Susie Dent’s Top Tens: 10 best ‘Lost Positives’

It's not all doom and gloom. This week, Susie Dent's got a jolly list of lost positives to help us all look at the world with the glass half full. Find the top ten below. 

Susie Dent Top Ten

If English is anything to go by, we are a pessimistic lot at heart. Our language loves to dwell on the untidy, unruly, and altogether unwelcome things in life. For every compliment there are at least a dozen insults, and for each expression of happiness a hundred explanations of melancholy. But let’s take a moment to recognise the lost positives of language: the happier relatives of today’s bad, sad, and seamy descriptions that have inexplicably faded from view or that languish in the lost corners of the dictionary.

If I have a mission in life, it is to resurrect these happy words and thread them through our lives again. It’s said that the more emotional vocabulary you carry, the more power you have over your feelings. This might be the perfect way to try.

happiness susie dent


To be full of feck, in the 16th century, was to be powerful, efficient, and vigorous. ‘Feck’, leaving aside its euphemistic role in the swearing arsenal, is short here for ‘effect’.

persona grata

Unlike their objectionable cousin, a persona grata is an acceptable and entirely welcome individual. The term was once used primarily for a foreign visitor or diplomat, but it surely deserves wider use.


Oh to be adroit and smoothly elegant. ‘Ept’, it has to be said, is a deliberate back-formation from ‘inept’. In both the word is a simple variation on ‘apt’ meaning ‘suitable’ and ‘befitting’.

Gormful Roy Hodgson Susie Dent
Gormless? Gormful? Gaum? All the best in your retirement, Roy.


What is the ‘gorm’ so many of us seem to be without? In its earliest days as a legacy of the Vikings, ‘gaum’ had a dual personality, for it could mean either ‘to take heed’ or to ‘stare vacantly’. It is the former that sits behind ‘gormless’, describing one who is lacking in any kind of sense or sophistication. To be full of ‘gorm’, on the other hand, is to be discerning and vigilant. Even better, to be ‘gaum-like’ is to have an intelligent look about you.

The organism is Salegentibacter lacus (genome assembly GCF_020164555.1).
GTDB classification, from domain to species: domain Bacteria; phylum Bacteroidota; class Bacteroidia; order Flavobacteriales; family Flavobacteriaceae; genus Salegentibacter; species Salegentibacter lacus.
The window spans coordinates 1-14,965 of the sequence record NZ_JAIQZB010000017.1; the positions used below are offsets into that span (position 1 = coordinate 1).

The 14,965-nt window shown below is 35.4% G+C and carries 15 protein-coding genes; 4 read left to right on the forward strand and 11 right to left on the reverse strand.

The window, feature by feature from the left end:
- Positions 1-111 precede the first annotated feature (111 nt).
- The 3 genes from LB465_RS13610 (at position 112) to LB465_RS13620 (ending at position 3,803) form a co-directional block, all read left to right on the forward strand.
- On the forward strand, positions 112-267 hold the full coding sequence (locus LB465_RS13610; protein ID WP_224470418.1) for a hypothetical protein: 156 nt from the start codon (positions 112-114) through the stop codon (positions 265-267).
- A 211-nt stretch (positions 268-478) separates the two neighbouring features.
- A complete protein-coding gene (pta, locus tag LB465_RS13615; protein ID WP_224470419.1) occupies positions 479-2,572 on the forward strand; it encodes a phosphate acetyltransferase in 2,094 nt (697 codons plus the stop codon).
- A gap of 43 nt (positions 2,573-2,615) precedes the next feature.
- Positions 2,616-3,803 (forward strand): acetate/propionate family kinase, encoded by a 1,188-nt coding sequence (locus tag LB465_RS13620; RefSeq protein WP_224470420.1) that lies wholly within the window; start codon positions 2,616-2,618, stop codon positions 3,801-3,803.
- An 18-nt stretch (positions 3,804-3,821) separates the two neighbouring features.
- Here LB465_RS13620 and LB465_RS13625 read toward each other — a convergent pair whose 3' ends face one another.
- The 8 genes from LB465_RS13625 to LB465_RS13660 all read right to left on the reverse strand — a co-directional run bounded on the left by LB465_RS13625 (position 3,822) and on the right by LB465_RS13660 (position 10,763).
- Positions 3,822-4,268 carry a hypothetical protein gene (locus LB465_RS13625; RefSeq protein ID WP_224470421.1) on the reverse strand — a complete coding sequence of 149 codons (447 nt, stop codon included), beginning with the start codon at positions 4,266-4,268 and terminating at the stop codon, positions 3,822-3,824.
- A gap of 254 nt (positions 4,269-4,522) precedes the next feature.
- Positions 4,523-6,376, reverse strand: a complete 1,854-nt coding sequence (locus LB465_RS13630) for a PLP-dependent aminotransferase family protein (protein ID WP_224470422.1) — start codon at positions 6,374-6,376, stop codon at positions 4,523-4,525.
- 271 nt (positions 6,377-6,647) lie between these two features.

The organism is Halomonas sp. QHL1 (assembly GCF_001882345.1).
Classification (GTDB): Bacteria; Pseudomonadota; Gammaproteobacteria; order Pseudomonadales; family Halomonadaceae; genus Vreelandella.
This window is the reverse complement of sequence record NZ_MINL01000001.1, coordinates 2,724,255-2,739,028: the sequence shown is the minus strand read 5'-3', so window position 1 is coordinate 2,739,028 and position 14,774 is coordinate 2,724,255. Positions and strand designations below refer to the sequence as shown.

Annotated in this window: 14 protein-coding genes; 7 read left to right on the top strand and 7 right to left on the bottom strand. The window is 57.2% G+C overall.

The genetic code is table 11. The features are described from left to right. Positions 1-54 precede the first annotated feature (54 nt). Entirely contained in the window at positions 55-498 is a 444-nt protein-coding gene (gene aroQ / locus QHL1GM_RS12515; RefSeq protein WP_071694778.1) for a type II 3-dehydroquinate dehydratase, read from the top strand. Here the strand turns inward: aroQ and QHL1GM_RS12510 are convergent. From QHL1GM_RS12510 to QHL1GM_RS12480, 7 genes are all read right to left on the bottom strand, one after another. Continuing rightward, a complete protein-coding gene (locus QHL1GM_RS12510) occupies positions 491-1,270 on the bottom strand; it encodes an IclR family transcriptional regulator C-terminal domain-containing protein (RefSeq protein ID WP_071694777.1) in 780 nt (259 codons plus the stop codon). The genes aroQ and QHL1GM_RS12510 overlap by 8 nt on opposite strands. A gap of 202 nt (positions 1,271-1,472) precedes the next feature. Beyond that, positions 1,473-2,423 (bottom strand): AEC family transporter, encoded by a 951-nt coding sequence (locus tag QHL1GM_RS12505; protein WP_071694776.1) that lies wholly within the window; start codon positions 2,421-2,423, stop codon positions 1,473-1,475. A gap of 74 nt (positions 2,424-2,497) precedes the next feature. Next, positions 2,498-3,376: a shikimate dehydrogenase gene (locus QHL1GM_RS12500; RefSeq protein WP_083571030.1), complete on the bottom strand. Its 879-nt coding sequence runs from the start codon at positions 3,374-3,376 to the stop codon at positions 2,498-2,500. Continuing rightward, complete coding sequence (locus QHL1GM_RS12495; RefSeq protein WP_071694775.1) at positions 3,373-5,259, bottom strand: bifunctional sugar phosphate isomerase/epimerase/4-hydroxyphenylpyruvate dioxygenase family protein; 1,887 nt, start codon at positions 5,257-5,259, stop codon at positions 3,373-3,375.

‘Uncouth, unkissed’, decided Chaucer, suggesting no one ever found a partner by being uncultured and rough around the edges. ‘Couthy’ is still used in Scotland to describe someone who is well-mannered and pleasing.


Ok, this one isn’t in the dictionary, at least not yet. ‘Discombobulated’ began as a playful variation on such words as ‘discomfort’ and ‘discompose’. As such, ‘combobulated’ isn’t quite a recognised word, but Mitchell Airport in Milwaukee have, rather wonderfully, introduced their own Recombobulation Lounge, where passengers can exit security and gather themselves before striding on.


If you don’t believe in fate, then ‘evitable’ is the 16th-century word you need for any event that is entirely avoidable if acted upon properly.


An unruly crowd is one that embraces chaos and confusion. Far better then to be ‘ruly’, meaning simply that you follow the ‘rules’.

susie dent unruly crowd
Perhaps one day we will get ruly football crowds.


It was P.G. Wodehouse who gave us the opposite of ‘disgruntled’, in which the ‘dis’ is actually an intensifier attached to a previous use of ‘gruntle’ to mean ‘complain’. Bertie Wooster’s version is surely the one we ought to remember, however, when he considers of Jeeves: ‘He spoke with a certain what-is-it in his voice, and I could see that, if not actually disgruntled, he was far from being gruntled.’


Perhaps the most beautiful of all lost positives, ‘ruthful’ means empathetic and merciful. The long-lost ‘ruth’ meant the quality of compassion and pity.

….As for ‘whelmed’

For the record, ‘whelmed’ is also in the dictionary, where it means simply ‘capsized’. It has therefore always been a negative, but we added ‘under’ and ‘over’ for extra oomph.

Want to hear more from Susie about the infinitely bizarre and fascinating world of language? She’s speaking to the top brass of British comedy and entertainment about just that, and it’s all free to listen to here on whynow.

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